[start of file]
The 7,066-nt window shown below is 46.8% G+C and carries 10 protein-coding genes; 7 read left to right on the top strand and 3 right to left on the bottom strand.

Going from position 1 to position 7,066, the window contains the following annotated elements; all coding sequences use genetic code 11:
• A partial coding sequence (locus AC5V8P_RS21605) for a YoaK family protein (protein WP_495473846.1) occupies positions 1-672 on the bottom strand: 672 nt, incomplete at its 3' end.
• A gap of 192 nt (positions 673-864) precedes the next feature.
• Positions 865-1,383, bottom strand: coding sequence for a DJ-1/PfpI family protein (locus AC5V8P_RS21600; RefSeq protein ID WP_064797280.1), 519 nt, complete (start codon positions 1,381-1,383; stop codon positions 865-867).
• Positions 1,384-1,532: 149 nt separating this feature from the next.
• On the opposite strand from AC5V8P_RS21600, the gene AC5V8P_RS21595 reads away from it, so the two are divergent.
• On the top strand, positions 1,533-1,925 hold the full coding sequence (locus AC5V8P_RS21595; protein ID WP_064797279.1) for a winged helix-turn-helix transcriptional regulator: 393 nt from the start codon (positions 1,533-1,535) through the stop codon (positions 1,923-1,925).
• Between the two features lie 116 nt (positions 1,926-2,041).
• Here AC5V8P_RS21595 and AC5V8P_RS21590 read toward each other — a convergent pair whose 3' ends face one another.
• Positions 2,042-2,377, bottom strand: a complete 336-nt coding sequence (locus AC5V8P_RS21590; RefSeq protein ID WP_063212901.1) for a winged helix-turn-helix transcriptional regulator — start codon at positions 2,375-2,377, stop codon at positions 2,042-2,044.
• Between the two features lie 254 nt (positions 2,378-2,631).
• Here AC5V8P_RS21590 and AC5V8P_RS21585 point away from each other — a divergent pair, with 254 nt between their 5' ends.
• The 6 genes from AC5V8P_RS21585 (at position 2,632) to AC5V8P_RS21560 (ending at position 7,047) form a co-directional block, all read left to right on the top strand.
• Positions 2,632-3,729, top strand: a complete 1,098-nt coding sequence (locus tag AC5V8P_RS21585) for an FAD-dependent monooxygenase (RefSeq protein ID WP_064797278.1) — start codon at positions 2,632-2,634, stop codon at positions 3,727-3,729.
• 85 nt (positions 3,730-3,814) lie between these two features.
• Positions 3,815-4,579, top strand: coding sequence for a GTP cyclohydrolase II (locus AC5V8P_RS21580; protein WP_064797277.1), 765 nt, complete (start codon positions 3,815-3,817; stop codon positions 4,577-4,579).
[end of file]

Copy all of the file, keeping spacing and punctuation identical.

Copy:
The 7,066-nt window shown below is 46.8% G+C and carries 10 protein-coding genes; 7 read left to right on the top strand and 3 right to left on the bottom strand.

Going from position 1 to position 7,066, the window contains the following annotated elements; all coding sequences use genetic code 11:
• A partial coding sequence (locus AC5V8P_RS21605) for a YoaK family protein (protein WP_495473846.1) occupies positions 1-672 on the bottom strand: 672 nt, incomplete at its 3' end.
• A gap of 192 nt (positions 673-864) precedes the next feature.
• Positions 865-1,383, bottom strand: coding sequence for a DJ-1/PfpI family protein (locus AC5V8P_RS21600; RefSeq protein ID WP_064797280.1), 519 nt, complete (start codon positions 1,381-1,383; stop codon positions 865-867).
• Positions 1,384-1,532: 149 nt separating this feature from the next.
• On the opposite strand from AC5V8P_RS21600, the gene AC5V8P_RS21595 reads away from it, so the two are divergent.
• On the top strand, positions 1,533-1,925 hold the full coding sequence (locus AC5V8P_RS21595; protein ID WP_064797279.1) for a winged helix-turn-helix transcriptional regulator: 393 nt from the start codon (positions 1,533-1,535) through the stop codon (positions 1,923-1,925).
• Between the two features lie 116 nt (positions 1,926-2,041).
• Here AC5V8P_RS21595 and AC5V8P_RS21590 read toward each other — a convergent pair whose 3' ends face one another.
• Positions 2,042-2,377, bottom strand: a complete 336-nt coding sequence (locus AC5V8P_RS21590; RefSeq protein ID WP_063212901.1) for a winged helix-turn-helix transcriptional regulator — start codon at positions 2,375-2,377, stop codon at positions 2,042-2,044.
• Between the two features lie 254 nt (positions 2,378-2,631).
• Here AC5V8P_RS21590 and AC5V8P_RS21585 point away from each other — a divergent pair, with 254 nt between their 5' ends.
• The 6 genes from AC5V8P_RS21585 (at position 2,632) to AC5V8P_RS21560 (ending at position 7,047) form a co-directional block, all read left to right on the top strand.
• Positions 2,632-3,729, top strand: a complete 1,098-nt coding sequence (locus tag AC5V8P_RS21585) for an FAD-dependent monooxygenase (RefSeq protein ID WP_064797278.1) — start codon at positions 2,632-2,634, stop codon at positions 3,727-3,729.
• 85 nt (positions 3,730-3,814) lie between these two features.
• Positions 3,815-4,579, top strand: coding sequence for a GTP cyclohydrolase II (locus AC5V8P_RS21580; protein WP_064797277.1), 765 nt, complete (start codon positions 3,815-3,817; stop codon positions 4,577-4,579).